Noninvasive cell-free DNA prenatal screening may accurately detect velocardiofacial syndrome
Prenatal screening for genetic disorders has traditionally focused on screening for Down syndrome (T21) and other aneuploidies (T13 and T18) in the fetus. However, such chromosomal aneuploidies constitute a relatively small proportion of the total number of genetic conditions that contribute to adverse infant and childhood outcomes. In recent years, noninvasive prenatal screening based...
Prenatal screening for genetic disorders has traditionally focused on screening for Down syndrome (T21) and other aneuploidies (T13 and T18) in the fetus. However, such chromosomal aneuploidies constitute a relatively small proportion of the total number of genetic conditions that contribute to adverse infant and childhood outcomes. In recent years, noninvasive prenatal screening based on sequencing of circulating cellfree DNA (cfDNA) in maternal blood has introduced the potential to target any region of the genome, including an option to screen for subchromosomal copy number variants such as chromosomal microdeletions.
Although individually rare, in aggregate, chromosomal microdeletions and duplications are more prevalent than the common trisomies, and because their birth incidence is not associated with increasing maternal age, they are more common than T21 in women <30 years of age. The most common of these is the 22q11.2 deletion syndrome (22q11.2DS), also known as DiGeorge or velocardiofacial syndrome. This condition is characterized by variable features including congenital heart defects and developmental delay in most patients, a cleft palate or velopharyngeal insufficiency, hypocalcemia, immunodeficiency, autism, and psychiatric disorders. The 22q11.2DS has been estimated to affect approximately 1 in 3000 to 6000 live births and is therefore one of the most common causes of developmental delay and congenital heart anomalies. These mostly de novo deletions are caused by meiotic recombination events in 4 hot spot regions known as A-D low-copy repeats (LCR) on the long arm of chromosome 22.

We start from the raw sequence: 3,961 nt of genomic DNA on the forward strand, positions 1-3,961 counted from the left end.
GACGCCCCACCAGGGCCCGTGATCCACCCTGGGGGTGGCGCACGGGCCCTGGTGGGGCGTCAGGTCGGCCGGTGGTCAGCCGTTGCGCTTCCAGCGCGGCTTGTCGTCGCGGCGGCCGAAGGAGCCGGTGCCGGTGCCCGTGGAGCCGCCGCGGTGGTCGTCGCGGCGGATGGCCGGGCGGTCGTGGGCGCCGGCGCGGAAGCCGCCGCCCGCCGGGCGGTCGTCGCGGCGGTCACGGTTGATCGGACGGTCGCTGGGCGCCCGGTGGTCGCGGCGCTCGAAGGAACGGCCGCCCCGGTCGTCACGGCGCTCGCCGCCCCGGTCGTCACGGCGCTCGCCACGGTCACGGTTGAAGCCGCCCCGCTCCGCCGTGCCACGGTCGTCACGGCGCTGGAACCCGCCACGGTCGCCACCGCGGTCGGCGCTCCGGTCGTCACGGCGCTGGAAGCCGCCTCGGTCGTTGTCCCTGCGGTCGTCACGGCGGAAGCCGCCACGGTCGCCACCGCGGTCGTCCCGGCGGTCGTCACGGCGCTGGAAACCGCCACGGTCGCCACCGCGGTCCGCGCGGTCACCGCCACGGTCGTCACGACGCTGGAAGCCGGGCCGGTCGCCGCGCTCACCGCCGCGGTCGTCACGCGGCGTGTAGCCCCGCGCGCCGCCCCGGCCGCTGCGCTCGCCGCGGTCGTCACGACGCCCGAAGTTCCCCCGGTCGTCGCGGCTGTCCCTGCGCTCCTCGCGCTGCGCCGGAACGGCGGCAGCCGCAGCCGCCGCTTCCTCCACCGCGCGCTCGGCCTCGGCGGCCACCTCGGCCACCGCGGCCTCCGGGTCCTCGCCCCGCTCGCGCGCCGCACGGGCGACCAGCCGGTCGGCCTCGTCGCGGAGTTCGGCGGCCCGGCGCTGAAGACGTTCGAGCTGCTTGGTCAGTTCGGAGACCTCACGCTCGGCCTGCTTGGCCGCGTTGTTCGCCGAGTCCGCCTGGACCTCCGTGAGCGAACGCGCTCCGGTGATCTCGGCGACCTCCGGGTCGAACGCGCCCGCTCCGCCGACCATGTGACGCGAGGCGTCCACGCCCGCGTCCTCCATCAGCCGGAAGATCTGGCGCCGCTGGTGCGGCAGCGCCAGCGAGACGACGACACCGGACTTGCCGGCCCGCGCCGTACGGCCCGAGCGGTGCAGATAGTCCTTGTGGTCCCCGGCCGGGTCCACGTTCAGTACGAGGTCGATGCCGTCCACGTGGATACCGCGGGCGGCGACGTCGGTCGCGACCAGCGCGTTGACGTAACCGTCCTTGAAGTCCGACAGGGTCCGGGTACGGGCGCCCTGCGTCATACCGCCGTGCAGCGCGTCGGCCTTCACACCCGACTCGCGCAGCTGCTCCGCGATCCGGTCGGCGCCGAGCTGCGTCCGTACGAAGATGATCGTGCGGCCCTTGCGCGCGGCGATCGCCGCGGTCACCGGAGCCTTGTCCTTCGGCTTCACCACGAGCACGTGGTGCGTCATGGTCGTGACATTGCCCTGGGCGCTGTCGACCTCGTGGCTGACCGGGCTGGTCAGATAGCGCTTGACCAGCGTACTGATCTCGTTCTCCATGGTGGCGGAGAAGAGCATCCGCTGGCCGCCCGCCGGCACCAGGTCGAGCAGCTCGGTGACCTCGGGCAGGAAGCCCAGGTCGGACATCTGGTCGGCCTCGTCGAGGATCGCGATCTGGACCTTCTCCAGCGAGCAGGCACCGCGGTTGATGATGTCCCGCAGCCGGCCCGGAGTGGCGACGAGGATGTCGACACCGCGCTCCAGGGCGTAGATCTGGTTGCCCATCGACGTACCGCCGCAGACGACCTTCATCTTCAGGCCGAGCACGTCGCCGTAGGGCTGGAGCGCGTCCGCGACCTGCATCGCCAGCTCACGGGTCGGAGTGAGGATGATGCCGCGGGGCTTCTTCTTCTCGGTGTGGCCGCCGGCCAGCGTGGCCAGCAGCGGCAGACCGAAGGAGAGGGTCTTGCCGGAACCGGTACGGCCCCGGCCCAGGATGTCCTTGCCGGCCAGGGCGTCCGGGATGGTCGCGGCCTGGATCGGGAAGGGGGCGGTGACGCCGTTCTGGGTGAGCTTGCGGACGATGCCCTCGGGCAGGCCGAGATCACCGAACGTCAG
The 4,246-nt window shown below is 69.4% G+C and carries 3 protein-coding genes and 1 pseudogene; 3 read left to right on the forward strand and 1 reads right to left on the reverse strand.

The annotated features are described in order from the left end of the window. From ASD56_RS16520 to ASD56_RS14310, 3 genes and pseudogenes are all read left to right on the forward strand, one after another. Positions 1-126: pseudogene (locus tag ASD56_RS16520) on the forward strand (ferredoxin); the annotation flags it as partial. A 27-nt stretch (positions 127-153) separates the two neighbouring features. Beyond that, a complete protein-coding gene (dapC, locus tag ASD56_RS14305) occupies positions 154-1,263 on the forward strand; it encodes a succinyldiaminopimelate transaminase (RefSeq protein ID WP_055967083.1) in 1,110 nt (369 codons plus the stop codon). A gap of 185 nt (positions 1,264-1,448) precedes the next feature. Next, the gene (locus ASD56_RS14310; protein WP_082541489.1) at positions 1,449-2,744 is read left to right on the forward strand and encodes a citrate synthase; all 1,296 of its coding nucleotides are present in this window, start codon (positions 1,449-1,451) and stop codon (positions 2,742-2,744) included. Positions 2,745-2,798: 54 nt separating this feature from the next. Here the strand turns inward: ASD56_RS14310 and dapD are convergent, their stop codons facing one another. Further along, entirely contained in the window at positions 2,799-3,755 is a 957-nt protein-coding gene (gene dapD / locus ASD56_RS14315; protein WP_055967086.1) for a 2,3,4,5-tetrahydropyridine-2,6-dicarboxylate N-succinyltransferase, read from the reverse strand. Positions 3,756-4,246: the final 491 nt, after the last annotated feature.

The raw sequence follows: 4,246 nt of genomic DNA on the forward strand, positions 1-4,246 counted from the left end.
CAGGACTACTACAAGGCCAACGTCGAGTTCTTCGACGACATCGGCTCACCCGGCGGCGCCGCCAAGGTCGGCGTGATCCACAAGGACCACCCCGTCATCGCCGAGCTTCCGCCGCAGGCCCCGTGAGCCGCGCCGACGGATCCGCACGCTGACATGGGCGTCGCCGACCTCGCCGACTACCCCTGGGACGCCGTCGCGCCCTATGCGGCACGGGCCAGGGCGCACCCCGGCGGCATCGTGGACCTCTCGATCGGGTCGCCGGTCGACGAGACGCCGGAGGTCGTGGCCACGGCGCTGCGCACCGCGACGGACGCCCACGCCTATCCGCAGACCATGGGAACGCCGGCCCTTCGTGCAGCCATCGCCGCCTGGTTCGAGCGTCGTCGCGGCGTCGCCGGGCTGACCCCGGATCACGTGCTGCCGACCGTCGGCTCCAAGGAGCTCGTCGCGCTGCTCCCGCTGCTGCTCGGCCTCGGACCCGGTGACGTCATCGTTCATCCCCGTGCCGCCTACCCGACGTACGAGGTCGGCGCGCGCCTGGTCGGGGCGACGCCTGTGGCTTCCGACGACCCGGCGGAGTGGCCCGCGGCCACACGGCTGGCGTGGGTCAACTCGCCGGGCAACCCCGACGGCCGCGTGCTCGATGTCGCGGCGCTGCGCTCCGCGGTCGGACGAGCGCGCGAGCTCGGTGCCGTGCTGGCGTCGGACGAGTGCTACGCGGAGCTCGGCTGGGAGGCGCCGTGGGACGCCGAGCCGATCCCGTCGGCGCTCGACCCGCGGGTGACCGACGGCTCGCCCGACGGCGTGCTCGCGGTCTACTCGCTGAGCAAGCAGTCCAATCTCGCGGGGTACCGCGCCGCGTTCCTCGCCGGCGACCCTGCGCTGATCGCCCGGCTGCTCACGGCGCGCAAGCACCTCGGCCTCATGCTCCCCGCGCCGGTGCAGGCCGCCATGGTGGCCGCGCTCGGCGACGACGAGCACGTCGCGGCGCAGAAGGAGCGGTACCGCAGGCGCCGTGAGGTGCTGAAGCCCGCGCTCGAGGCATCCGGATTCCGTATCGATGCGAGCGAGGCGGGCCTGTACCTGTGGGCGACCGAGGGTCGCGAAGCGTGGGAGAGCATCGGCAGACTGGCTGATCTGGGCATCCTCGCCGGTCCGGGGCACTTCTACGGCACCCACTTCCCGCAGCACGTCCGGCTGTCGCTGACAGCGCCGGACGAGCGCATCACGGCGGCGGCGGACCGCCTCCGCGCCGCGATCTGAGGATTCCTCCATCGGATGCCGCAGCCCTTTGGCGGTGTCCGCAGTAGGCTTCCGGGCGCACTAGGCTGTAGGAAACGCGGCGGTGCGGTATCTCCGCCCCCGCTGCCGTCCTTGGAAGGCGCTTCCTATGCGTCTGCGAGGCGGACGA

In addition to providing parents with important information about their pregnancy, antenatal diagnosis of 22q11.2DS has the potential to improve short- and long-term outcomes for these children.
Dar P et al sought to assess the performance of single-nucleotide polymorphism (SNP) ebased cfDNA screening for 22q11.2DS in a large prospective study with genetic confirmation in all pregnancies.
Patients who underwent single-nucleotide polymorphism based prenatal cell-free DNA screening for 22q11.2 deletion syndrome were prospectively enrolled at 21 centers in 6 countries. Prenatal or newborn DNA samples were requested in all cases for genetic confirmation using chromosomal microarrays. The primary outcome was sensitivity, specificity, positive predictive value, and negative predictive value of cell-free DNA screening for the detection of all deletions, including the classical deletion and nested deletions that are 500 kb, in the 22q11.2 low-copy repeat A-D region. Secondary outcomes included the prevalence of 22q11.2 deletion syndrome and performance of an updated cell-free DNA algorithm that was evaluated with blinding to the pregnancy outcome.